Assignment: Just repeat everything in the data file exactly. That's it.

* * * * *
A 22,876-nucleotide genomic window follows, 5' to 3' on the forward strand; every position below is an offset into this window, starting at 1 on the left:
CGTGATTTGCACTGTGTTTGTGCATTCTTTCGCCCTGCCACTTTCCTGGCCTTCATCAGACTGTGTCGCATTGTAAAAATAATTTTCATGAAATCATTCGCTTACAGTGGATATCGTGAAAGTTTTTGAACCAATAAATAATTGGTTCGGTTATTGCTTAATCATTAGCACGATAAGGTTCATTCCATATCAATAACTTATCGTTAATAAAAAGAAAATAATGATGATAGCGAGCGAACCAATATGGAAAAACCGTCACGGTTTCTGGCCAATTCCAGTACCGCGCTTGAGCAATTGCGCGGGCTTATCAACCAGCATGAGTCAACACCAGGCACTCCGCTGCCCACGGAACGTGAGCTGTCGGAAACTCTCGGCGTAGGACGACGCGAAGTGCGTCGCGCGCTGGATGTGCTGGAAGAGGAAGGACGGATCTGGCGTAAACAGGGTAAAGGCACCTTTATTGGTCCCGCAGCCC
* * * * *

A 22,876-nucleotide genomic window follows, 5' to 3' on the forward strand; every position below is an offset into this window, starting at 1 on the left:
CGTGATTTGCACTGTGTTTGTGCATTCTTTCGCCCTGCCACTTTCCTGGCCTTCATCAGACTGTGTCGCATTGTAAAAATAATTTTCATGAAATCATTCGCTTACAGTGGATATCGTGAAAGTTTTTGAACCAATAAATAATTGGTTCGGTTATTGCTTAATCATTAGCACGATAAGGTTCATTCCATATCAATAACTTATCGTTAATAAAAAGAAAATAATGATGATAGCGAGCGAACCAATATGGAAAAACCGTCACGGTTTCTGGCCAATTCCAGTACCGCGCTTGAGCAATTGCGCGGGCTTATCAACCAGCATGAGTCAACACCAGGCACTCCGCTGCCCACGGAACGTGAGCTGTCGGAAACTCTCGGCGTAGGACGACGCGAAGTGCGTCGCGCGCTGGATGTGCTGGAAGAGGAAGGACGGATCTGGCGTAAACAGGGTAAAGGCACCTTTATTGGTCCCGCAGCCC